China’s major e-tail players engage in luxury goods market war
Counterfeiting, illegal sales, unscrupulous partners: though the boon of Chinese domestic consumption appeals to Western brands, the latter have for a long time steered clear of Chinese e-tail for all of the reasons above. Something which, in the last few years, encouraged Chinese e-commerce giants to introduce a plethora of initiatives and platforms to change the opinion of Western brands, culminating recently in a comprehensive charm offensive aimed at the luxury industry.
According to the latest report by consultancy firm Bain & Co., luxury goods consumption in China leapt 15% in 2017, and was worth €20 billion. It was the highest growth rate for luxury consumption worldwide, increasing China's market share from 7% in 2016 to 8% a year later. At the same time, Chinese consumers also buy outside their borders, and as a nationality they now account for 32% of the whole market.
In the same period, online luxury goods sales worldwide took off, growing 24%. In other words, the China/e-commerce combination appears to be an extremely promising growth vector for luxury labels. Especially if the estimates of consultancy firm KPMG, according to which nearly 50% of luxury goods purchases in China will be made online by 2020, will hold true.
This then is the arena in which the two Chinese e-tail leaders, JD.com and Alibaba, have recently deployed in quick succession their respective online stores dedicated specifically to luxury labels. Before last summer, JD.com created Toplife, an exclusive e-store which has already attracted labels such as La Perla, Emporio Armani, Rimowa (of the LVMH group) and Trussardi. At the end of August, Alibaba responded by launching Luxury Pavilion, a section featuring high-end products within Tmall, the website created in 2008 to host leading brands.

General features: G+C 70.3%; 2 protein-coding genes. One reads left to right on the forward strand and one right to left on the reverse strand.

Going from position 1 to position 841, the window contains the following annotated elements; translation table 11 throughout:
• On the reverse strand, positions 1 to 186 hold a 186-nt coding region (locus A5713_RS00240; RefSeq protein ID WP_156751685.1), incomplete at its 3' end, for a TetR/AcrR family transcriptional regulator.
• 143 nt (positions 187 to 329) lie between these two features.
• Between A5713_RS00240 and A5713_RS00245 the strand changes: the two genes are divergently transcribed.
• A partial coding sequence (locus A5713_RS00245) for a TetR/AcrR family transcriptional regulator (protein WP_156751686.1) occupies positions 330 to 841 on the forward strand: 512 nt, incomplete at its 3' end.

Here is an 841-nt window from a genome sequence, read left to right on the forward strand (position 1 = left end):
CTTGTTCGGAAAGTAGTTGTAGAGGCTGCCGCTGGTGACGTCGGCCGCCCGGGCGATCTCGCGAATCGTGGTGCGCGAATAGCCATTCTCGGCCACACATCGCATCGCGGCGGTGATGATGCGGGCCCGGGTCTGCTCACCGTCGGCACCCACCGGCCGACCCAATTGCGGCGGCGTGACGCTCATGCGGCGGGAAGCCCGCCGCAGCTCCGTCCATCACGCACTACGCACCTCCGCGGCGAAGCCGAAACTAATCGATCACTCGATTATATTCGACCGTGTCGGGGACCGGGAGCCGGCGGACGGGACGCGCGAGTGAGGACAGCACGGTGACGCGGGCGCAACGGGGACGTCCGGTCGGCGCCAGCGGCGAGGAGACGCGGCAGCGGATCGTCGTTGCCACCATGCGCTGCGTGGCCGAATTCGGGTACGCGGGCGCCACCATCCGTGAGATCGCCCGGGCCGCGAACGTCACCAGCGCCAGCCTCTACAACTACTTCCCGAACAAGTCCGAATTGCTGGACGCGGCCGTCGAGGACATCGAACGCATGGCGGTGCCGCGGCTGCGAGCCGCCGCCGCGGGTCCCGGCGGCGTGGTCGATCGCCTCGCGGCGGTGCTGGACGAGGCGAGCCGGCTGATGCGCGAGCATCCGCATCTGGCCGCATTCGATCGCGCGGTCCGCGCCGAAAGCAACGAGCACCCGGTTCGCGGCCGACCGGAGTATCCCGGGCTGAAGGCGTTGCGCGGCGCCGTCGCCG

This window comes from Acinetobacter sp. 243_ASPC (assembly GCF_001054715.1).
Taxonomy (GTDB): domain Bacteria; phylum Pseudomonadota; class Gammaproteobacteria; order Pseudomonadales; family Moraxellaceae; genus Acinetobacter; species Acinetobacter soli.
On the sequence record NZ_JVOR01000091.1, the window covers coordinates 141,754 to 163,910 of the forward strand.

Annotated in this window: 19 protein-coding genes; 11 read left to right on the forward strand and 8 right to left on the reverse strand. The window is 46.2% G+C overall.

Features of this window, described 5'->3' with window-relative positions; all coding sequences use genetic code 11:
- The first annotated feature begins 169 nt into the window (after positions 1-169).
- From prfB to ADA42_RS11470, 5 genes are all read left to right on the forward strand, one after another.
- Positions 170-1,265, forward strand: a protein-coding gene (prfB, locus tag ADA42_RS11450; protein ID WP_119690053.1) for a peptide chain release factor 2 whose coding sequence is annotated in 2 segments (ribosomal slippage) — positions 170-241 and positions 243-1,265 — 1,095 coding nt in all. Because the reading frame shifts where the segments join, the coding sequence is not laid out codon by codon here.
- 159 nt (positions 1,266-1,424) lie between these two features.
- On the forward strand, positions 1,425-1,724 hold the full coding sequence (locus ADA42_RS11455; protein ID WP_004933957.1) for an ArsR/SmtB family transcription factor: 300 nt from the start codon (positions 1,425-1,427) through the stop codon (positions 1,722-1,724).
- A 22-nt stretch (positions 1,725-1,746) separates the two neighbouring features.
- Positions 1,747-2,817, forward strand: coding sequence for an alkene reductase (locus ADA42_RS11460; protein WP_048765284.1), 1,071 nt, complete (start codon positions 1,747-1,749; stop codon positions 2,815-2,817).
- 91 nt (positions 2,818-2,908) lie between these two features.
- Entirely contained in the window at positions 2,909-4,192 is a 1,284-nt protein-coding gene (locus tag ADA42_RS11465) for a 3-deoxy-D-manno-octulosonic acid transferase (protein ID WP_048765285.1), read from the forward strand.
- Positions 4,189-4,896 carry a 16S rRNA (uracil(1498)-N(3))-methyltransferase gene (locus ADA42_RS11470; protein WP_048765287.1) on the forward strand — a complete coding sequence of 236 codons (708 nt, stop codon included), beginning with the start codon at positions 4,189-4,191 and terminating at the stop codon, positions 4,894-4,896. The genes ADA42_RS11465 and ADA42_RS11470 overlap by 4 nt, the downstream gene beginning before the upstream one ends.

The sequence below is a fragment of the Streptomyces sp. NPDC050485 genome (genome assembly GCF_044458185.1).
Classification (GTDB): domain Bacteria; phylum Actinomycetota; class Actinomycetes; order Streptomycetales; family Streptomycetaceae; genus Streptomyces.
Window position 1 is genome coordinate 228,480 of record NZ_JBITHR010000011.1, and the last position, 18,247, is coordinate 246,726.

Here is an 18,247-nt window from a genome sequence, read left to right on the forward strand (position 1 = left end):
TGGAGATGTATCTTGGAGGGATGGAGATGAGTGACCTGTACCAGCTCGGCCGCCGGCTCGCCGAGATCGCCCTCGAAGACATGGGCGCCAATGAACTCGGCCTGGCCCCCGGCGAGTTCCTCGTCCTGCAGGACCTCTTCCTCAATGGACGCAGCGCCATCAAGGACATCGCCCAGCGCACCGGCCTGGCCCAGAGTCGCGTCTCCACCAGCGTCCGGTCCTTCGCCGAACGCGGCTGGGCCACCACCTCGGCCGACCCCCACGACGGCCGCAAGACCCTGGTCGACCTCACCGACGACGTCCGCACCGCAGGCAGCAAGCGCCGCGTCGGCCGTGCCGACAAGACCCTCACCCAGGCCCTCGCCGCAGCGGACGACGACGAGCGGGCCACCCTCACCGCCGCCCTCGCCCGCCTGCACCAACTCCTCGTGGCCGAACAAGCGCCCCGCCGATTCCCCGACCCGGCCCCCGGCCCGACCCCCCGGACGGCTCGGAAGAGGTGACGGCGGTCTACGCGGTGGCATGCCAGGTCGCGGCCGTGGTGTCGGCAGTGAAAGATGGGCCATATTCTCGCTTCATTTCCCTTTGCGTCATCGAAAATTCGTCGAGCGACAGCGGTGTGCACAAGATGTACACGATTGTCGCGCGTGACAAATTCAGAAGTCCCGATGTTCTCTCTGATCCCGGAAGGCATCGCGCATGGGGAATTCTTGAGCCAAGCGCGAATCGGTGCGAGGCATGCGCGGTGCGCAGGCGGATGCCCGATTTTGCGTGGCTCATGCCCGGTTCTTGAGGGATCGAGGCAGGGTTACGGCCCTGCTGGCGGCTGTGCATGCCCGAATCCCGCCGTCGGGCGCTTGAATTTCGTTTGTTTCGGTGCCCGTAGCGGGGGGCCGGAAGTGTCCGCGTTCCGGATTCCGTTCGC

"The reason why we launched Toplife is that we know our luxury labels," the Vice-President in charge of general affairs at JD.com, Josh Gartner, told FashionNetwork.com in a recent interview. "They prefer to be marketed through dedicated luxury websites rather than more generalist ones. So, we remain consistent with the positioning of [luxury] brands, because we want the purchasing experience to be as 'luxe' as the one in-store. Besides, all the products featured on Toplife are purchased directly from the brands themselves."
Alibaba, China's e-commerce leader, has had to adopt the same approach, embodied in its Luxury Pavilion website. "Tmall features brands, but also retailers, for example department stores, which could potentially compete with the former." Hence the creation of a separate luxury section on Tmall, which also offers a series of guarantees to luxury labels: "Consumers know that on Luxury Pavilion they are buying directly from the brands, so there is no room for fakes,", said Sébastien Badault, General Manager France of Alibaba, who joined the Chinese e-commerce giant two years ago, after being in charge of international key accounts at Google.
The alliance game